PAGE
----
By: Eileen Marable
The space and science community was buzzing last week about of odd behavior of a star called KIC 8462852. More accurately, the news was about the odd behavior from something near or in transit around the star causing it to dim in irregular patterns and brightness. The buzz was about the theory whether this could be a megastructure or mass of structures created by aliens.
Science Channel will air a special news update about the theories being aired about this strange star: Alien Megastructures tonight at 9/8c. Before you tune-in or set your DVR, here's a little bit about why this odd star has scientists stumped and alien hunters guessing.
While going about its mission to find exoplanets Kepler Space Telescope found this star in 2009. Kepler does its job by observing far flung stars and tracking any dimming in their brightness, which could signify the presence of an exoplanet. When the dimness happens over a recognizable period and speed, it often signals there is an exoplanet and can even help astronomers estimate the size. In the case of KIC 8462852, the star had dips that followed no precise pattern and vary in intensity.
Kepler could very well be picking up some natural phenomenon such as dust rings or a debris field. After all, Kepler can pick up things other than exoplanets, like flares, said dust or debris, or perhaps even something created specifically to move around the star. Yes, created.
Of course we expect some backlash at this point, and at least one of the meme with the wacky looking dude who has his hair standing up with the text “Aliens” on it. The comments claiming this is pseudo-science have come along with most posts and articles we've seen circulated on the topic. Some people do not believe there is alien life, and do not like mainstream science and cultural media outlets reporting on it.
Here’s why some of us are talking about it.
The source of this story and the follow up pieces are not the result of astronomers just grabbing at straws. The data on this star goes back to 2009 and has been carefully documented; a paper reporting on the data and all plausible theories was just submitted by a Yale post-doctorate researcher to the September 2015 edition of Monthly Notices of the Royal Astronomical Society.
The paper also includes the names and interpretation of several citizen scientists from The Planet Hunters, an expert group who regularly studies certain parts of the galaxy to help scientists wade through the massive amount of data the telescopes send back. The combined efforts of the lead at Yale, Tabetha Boyajian, and the Planet Hunters confirmed at least two basic things: the irregular data is NOT coming from flawed data or instrumental error and the behavior was notable, with dips “in flux down to below the 20 percent level.”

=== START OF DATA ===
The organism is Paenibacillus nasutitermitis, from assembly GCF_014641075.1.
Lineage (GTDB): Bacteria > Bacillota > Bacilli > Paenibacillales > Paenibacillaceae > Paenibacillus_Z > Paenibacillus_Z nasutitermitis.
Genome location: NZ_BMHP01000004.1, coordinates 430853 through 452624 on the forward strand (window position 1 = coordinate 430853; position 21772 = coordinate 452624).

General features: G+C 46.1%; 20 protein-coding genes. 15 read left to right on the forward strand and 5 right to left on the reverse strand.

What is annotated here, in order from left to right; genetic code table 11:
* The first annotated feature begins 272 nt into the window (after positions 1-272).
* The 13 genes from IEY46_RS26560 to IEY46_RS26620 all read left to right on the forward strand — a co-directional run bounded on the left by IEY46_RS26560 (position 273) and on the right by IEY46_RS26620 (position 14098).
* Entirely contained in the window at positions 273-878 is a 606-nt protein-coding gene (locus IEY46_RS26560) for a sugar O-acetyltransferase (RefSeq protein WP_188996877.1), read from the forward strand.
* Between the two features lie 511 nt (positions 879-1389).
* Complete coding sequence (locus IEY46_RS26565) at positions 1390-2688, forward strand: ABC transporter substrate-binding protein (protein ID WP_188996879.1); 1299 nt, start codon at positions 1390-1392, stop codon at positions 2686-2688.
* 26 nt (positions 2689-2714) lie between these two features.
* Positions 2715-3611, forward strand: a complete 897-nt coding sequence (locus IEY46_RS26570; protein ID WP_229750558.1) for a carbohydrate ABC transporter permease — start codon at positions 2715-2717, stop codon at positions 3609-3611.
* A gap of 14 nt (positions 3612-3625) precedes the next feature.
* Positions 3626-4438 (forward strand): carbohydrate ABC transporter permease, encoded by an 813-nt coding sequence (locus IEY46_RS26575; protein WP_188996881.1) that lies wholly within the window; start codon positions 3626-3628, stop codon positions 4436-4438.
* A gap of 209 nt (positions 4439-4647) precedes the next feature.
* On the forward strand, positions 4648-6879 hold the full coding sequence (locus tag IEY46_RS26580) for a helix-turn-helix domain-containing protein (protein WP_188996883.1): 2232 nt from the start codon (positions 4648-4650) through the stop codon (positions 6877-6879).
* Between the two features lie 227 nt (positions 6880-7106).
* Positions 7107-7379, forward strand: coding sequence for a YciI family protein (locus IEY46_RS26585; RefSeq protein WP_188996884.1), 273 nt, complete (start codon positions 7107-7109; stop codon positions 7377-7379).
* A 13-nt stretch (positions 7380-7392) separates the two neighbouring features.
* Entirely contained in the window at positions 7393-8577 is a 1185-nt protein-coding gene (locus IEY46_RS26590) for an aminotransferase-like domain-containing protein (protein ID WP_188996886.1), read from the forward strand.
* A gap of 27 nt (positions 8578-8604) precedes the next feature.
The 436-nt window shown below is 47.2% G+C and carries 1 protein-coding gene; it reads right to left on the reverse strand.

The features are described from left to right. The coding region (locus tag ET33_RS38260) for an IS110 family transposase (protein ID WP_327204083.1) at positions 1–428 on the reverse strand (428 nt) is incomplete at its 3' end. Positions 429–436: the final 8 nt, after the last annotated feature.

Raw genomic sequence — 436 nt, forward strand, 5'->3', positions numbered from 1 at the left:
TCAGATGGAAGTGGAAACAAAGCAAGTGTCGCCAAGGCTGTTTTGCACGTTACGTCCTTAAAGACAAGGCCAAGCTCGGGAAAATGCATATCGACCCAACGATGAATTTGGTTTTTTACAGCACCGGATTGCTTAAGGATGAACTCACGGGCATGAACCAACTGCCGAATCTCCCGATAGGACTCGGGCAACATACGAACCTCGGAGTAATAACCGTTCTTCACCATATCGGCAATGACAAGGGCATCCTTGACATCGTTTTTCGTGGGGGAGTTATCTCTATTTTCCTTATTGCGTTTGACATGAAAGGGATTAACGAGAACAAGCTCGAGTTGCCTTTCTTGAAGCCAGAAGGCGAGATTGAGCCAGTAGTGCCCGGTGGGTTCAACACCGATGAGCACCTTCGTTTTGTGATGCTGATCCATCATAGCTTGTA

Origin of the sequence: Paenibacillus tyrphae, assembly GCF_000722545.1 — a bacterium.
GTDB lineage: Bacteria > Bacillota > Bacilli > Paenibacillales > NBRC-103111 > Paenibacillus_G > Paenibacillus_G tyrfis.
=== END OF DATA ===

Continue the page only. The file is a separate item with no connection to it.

Boyajian and the Planet Hunters offer up several theories, most of which raise additional questions given that none of them are an exact fit with the behavior being observed.
As Dr. Ian O’Neill notes in his DNews report on the story, Boyajian’s paper focuses only on “…natural and known possible causes of the mystery transit events around KIC 8462852. A second paper is currently being drafted to investigate a completely different transit scenario that focuses around the possibility of a mega-engineering project created by an advanced alien civilization.”
This does NOT mean anyone is immediately suggesting it IS an alien megastructure. What this second paper and some scientists believe is that every possible theory must be explored. Even if it the most remote chance it is something created by an advanced civilization, in the spirit of scientific exploration it must be explored and proven or dis-proven. So we’ll wait for the paper and see.
So what happens next? Well, the scientists at the SETI (Search for Extra Terrestrial Intelligence) Institute are joining in the search for an explanation in a significant way. They’ve turned their Allen Telescope Array – a field of 42 smaller and highly targeted satellite dishes – off its normal schedule and have focused it on KIC 8462852. They will work day and night looking for transmissions that fall into a specific range of wavelengths.
According to Universe Today, the team is gathering results they hope to publish soon in a scientific journal.
The American Association of Variable Star Observers (AAVSO) has also joined in, issuing an alert to its members on October 20th to focus on KIC 8462852, with specific parameters to help target their observations. This continues to be a working investigation to find the cause of the erratic dips.
At Science Channel we believe in “questioning everything,” and we’re excited by the depth of research going into confirming a theory, regardless the side of the debate. We’ll be presenting the latest news about the story tonight in a special news report: Alien Megastructures at 9/8c. We hope you’ll join us in exploring the story of this strange signal and the science going into solving this mystery.
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